In one embodiment, endplates 15,17 comprise impregnated graphite (Poco AXF-5QCF) manufactured by Poco Graphite, Inc., the same material as the bipolar plate embodiment previously described. As Poco AXF-5QCF is mechanically sound and extremely conductive, the need for stainless steel current collectors is eliminated. Poco AXF-5QCF provides adequate flexural strength at a much lower weight than metals. In another embodiment, carbon composite reinforcing plates 31 were used to mechanically reinforce endplates 15,17. This allowed the use of thin [3.175 mm (0.125″)] endplates, effectively combining the material properties of strength, conductivity, corrosion tolerance, and machinability, thereby reducing the size, weight, and complexity of the fuel cell.
In another embodiment, #10 fiber-reinforced plastic (NEMA G-10) bolts were used instead of metal for tie-bolts 35. For this embodiment, the multi-endplate does not require the steel threaded inserts, but may be tapped directly with threads. This reduces overall stack mass significantly, but requires that one or two of tie-bolts 35 extend past the threaded endplate to allow electrical connection to that plate (using ring terminals—not shown).
The six-cell performance results are for a embodiment comprising: anodes backed with untreated Toray carbon 0.20 mm (0.0080″) thick combined with a Carbel MP microporous layer, a cathode backed with 0.25 mm (0.010″) thick SGL 30DC carbon paper material, and where the flow-fields were as discussed previously with 0.89 mm (0.035″) wide and 0.25 mm (0.010″) deep channels.
This six-cell performance is indicative of the performance that may be expected at the target 25-cell stack level. Typically, a performance loss is incurred when placing cells into a stack, but this loss has been mitigated in this stack embodiment by using a cathode flow-restrictor and a properly designed cathode flow-field. Combining all the aforementioned improvements yields a stack design that not only performs well, but also provides significant increases in power density over historical stack designs. By projecting these and other six-cell stack results to a 25-cell stack, it is anticipated that this design is capable of achieving power densities of 350 W/kg or greater under certain conditions (72° C., 1.0 M MeOH, 3.0× air stoichiometric flow rate at 0 psig back pressure).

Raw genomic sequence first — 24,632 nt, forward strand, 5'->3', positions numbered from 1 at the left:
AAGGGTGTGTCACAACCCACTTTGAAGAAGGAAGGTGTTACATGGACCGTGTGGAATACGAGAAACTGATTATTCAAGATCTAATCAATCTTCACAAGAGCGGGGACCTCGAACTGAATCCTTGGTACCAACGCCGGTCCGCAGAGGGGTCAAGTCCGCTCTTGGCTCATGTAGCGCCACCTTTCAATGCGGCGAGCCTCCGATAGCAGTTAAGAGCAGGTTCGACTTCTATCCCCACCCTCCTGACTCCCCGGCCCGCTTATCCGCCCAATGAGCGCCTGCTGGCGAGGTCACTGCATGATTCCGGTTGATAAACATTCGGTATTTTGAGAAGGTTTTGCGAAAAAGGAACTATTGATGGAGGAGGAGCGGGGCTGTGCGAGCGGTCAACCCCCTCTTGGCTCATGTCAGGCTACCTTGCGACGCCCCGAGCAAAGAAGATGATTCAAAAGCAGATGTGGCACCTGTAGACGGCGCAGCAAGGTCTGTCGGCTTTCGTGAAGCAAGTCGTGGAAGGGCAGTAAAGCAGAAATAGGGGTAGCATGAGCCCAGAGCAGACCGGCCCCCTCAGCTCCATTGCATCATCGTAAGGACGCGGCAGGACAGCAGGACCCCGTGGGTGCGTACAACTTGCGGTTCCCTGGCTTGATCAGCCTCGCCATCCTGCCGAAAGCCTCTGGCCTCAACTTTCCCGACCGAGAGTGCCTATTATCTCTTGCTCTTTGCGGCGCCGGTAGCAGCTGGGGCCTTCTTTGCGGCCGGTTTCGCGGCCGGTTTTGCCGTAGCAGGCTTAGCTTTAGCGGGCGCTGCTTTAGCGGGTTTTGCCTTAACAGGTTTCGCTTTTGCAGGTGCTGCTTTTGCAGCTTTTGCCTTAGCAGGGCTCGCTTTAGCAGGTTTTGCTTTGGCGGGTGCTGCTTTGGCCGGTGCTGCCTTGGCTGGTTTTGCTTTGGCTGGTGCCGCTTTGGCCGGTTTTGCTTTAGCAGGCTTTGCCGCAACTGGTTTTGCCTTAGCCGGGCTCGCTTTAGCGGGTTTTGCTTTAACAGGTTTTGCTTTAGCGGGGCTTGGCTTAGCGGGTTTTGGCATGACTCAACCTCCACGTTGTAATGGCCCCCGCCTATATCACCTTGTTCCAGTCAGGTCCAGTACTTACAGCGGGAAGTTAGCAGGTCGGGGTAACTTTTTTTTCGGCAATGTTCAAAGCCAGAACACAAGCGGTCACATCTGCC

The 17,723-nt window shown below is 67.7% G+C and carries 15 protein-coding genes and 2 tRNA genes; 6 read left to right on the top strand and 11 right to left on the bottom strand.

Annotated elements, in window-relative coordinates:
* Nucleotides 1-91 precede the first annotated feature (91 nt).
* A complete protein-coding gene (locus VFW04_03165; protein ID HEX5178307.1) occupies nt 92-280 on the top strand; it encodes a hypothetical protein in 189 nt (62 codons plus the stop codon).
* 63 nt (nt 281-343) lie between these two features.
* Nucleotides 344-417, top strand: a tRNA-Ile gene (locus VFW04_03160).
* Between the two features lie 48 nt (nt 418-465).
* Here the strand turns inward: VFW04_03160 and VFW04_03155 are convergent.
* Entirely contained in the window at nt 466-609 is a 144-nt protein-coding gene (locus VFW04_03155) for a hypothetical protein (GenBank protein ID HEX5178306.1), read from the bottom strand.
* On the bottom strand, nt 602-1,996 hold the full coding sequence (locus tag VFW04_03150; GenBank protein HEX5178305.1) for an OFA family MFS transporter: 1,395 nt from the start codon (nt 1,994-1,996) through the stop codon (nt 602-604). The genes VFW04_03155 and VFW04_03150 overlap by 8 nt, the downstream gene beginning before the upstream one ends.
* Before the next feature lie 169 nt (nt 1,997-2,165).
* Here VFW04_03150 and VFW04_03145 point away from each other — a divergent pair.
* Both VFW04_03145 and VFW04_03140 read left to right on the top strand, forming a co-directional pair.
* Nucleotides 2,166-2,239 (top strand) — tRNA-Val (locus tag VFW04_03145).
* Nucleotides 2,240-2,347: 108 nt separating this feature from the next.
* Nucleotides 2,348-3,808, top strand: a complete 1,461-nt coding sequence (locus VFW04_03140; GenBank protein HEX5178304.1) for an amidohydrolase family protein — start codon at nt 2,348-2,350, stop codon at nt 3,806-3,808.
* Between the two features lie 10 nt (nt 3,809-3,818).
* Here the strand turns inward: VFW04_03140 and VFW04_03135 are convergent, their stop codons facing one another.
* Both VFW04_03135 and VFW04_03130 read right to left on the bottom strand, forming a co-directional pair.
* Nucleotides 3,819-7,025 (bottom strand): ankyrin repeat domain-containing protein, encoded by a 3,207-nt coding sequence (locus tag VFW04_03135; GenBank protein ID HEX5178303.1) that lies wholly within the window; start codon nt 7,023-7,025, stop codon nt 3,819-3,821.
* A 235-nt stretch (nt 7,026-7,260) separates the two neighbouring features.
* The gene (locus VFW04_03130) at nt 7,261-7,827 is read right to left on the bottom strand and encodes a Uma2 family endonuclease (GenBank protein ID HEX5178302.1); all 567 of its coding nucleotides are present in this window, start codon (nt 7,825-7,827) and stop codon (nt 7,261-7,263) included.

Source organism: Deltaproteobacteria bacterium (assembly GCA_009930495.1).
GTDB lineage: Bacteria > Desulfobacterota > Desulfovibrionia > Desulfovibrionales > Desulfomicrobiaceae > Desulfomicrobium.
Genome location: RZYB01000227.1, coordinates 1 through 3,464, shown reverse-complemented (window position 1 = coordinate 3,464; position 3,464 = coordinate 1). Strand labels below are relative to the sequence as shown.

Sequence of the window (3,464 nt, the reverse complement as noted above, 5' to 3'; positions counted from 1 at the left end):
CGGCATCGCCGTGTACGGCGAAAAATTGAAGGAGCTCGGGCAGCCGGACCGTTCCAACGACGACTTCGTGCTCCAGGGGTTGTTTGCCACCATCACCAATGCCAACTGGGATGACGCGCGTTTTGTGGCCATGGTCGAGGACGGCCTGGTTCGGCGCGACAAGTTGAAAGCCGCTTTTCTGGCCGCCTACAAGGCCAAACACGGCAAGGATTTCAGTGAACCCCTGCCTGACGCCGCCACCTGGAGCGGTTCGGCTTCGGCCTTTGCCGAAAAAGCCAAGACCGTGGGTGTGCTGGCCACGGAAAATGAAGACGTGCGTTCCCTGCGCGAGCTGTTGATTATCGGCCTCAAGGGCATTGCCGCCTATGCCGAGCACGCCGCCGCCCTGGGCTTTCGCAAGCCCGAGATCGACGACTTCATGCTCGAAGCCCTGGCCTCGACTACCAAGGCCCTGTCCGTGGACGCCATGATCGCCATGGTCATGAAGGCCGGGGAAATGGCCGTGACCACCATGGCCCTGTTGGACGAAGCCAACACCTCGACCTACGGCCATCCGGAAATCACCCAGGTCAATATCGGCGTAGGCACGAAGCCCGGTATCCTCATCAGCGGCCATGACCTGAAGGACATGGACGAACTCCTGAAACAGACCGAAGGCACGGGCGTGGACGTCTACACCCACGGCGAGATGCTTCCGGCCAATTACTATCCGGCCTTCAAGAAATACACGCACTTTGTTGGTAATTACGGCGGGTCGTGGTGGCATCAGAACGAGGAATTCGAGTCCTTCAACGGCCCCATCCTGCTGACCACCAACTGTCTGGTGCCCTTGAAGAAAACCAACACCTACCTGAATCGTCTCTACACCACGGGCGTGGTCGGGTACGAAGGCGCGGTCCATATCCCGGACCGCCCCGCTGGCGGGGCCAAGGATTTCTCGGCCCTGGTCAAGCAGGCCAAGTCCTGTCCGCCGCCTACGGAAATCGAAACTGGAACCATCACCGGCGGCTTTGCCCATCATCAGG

The foregoing description of the invention has been presented for purposes of illustration and description and is not intended to be exhaustive or to limit the invention to the precise form disclosed, and obviously many modifications and variations are possible in light of the above teaching.
The embodiments were chosen and described in order to best explain the principles of the invention and its practical application to thereby enable others skilled in the art to best utilize the invention in various embodiments and with various modifications as are suited to the particular use contemplated. It is intended that the scope of the invention be defined by the claims appended hereto.